Paul Krugman's latest column, headlined "Let's Not Be Civil," fitting engages in some misleading ad hominem. In this case, Krugman is trying to imply that non-liberals want lower taxes and smaller government because they are rich. Here's the relevant passage:
right now “bipartisan” is usually code for assembling some conservative Democrats and ultraconservative Republicans — all of them with close ties to the wealthy, and many who are wealthy themselves — and having them proclaim that low taxes on high incomes and drastic cuts in social insurance are the only possible solution.
On basic facts, Krugman is correct. All successful politicians -- including "conservative Democrats and ultraconservative Republicans," but also including liberal Republicans and ultraliberal Democrats -- have "close ties to the wealthy." And yes, some of these tax-cutting politicians are wealthy themselves, but so are many tax-hiking politicians.
Consider the man who has decided to make Paul Ryan his foil -- President Barack Obama. Obama is wealthy. Last year he earned $1.7 million. In 2009, he made $5.5 million. Joe Biden and his wife made $379,178 last year.
And "close ties to the wealthy"? Obama has most politicians beat on that. He came up in politics at the side of developers like Tony Rezko and Valerie Jarret. He's headlined dozens of $30k-a-plate fundraisers, and at one of them last week, he was attacking Ryan's budget.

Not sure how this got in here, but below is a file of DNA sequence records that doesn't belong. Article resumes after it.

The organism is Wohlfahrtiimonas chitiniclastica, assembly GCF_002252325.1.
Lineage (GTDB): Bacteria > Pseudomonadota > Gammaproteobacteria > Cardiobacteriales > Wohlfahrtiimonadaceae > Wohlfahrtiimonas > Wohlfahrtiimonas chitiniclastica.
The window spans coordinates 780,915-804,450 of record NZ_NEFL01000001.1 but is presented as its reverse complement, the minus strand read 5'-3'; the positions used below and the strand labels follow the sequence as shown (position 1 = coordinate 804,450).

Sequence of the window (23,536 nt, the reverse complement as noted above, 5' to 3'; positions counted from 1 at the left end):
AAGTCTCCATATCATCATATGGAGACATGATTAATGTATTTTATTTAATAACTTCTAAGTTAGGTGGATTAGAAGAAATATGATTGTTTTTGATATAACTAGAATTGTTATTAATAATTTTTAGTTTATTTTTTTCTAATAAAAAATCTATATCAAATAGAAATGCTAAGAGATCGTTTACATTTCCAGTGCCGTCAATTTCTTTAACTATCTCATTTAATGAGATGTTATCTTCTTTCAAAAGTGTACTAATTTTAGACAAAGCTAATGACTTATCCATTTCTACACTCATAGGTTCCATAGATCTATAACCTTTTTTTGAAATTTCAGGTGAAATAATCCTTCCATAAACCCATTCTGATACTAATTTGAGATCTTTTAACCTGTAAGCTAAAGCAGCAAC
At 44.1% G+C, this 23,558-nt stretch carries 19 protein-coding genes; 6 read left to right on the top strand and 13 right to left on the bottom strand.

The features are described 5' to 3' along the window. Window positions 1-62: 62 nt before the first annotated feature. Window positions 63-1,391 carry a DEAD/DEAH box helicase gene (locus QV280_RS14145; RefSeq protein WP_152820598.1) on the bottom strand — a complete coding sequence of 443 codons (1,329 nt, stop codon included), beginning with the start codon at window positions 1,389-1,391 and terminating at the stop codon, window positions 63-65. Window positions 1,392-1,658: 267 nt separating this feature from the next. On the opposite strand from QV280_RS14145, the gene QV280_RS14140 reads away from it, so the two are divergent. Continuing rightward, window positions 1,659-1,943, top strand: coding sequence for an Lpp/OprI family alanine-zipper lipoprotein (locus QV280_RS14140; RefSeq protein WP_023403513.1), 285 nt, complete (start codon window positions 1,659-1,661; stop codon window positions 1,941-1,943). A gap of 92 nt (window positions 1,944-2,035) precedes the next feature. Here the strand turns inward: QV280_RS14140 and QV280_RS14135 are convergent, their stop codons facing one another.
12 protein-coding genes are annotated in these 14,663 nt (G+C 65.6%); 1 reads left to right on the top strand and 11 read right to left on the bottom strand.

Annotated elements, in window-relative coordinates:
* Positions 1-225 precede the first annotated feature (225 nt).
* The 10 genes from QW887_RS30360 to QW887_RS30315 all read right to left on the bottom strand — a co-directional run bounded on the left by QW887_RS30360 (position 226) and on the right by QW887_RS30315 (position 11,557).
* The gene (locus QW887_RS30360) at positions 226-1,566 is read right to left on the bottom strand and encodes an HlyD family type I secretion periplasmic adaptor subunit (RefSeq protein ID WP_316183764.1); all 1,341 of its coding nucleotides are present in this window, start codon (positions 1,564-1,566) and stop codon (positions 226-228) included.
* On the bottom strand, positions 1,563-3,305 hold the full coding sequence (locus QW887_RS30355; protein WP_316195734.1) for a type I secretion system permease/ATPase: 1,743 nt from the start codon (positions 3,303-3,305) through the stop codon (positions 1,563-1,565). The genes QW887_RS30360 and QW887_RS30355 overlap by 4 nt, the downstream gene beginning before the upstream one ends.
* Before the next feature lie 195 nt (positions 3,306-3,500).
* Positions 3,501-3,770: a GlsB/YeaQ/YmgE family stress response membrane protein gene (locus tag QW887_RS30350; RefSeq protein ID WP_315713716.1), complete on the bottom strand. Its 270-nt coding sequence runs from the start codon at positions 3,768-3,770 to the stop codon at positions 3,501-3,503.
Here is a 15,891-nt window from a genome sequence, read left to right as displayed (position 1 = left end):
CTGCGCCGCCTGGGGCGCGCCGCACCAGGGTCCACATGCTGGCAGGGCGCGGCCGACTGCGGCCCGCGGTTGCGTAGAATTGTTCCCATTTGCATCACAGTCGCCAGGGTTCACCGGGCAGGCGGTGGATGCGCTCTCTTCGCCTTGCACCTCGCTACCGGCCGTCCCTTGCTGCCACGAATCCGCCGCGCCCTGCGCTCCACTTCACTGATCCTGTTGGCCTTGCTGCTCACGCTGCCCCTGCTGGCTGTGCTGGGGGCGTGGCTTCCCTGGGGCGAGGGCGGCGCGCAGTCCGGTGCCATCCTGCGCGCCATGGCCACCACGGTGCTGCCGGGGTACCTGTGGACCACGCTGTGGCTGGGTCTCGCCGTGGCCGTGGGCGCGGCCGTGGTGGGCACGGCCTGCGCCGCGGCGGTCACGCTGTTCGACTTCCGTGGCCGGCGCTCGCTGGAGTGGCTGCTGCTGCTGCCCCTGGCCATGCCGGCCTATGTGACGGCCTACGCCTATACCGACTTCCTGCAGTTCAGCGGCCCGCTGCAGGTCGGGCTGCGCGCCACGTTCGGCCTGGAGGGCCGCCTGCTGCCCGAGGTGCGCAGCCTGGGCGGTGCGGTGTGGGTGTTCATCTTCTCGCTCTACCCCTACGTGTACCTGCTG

As far as the implication that conservatives are richer than liberals (because, yeah, Central Park West and San Francisco are bubbling over with conservatism), I'll refer back to my blog post on this issue last summer:
John Kerry, the 2004 Democratic presidential nominee worth $188.6 million is easily the richest lawmaker, outpacing Republican Darrell Issa by more than 10 percent. Of the 12 richest lawmakers, only 3 are Republicans. Drill down a bit further, and it evens out — Republicans are 23 of the richest 50 according to The Hill.
Other data points:
- Wealthy Individuals Voted for Obama: CNN reported about election 2008: “High income voters — those who said they make at least $100,000 a year –went in Obama’s favor, 52 percent to 47 percent.”
- Wealthy Counties Voted for Obama: American’s richest county, Loudoun County, Va., voted Obama 54-46, thus being more Democratic than the rest of Va. and the nation (which were both 53% Obama). Fairfax, Va., the nation’s second-wealthiest county, voted 60% Obama.
Wealthy States Voted for Obama: The three wealthiest states — Maryland, Connecticut, and New Jersey, all voted overwhelmingly for Obama.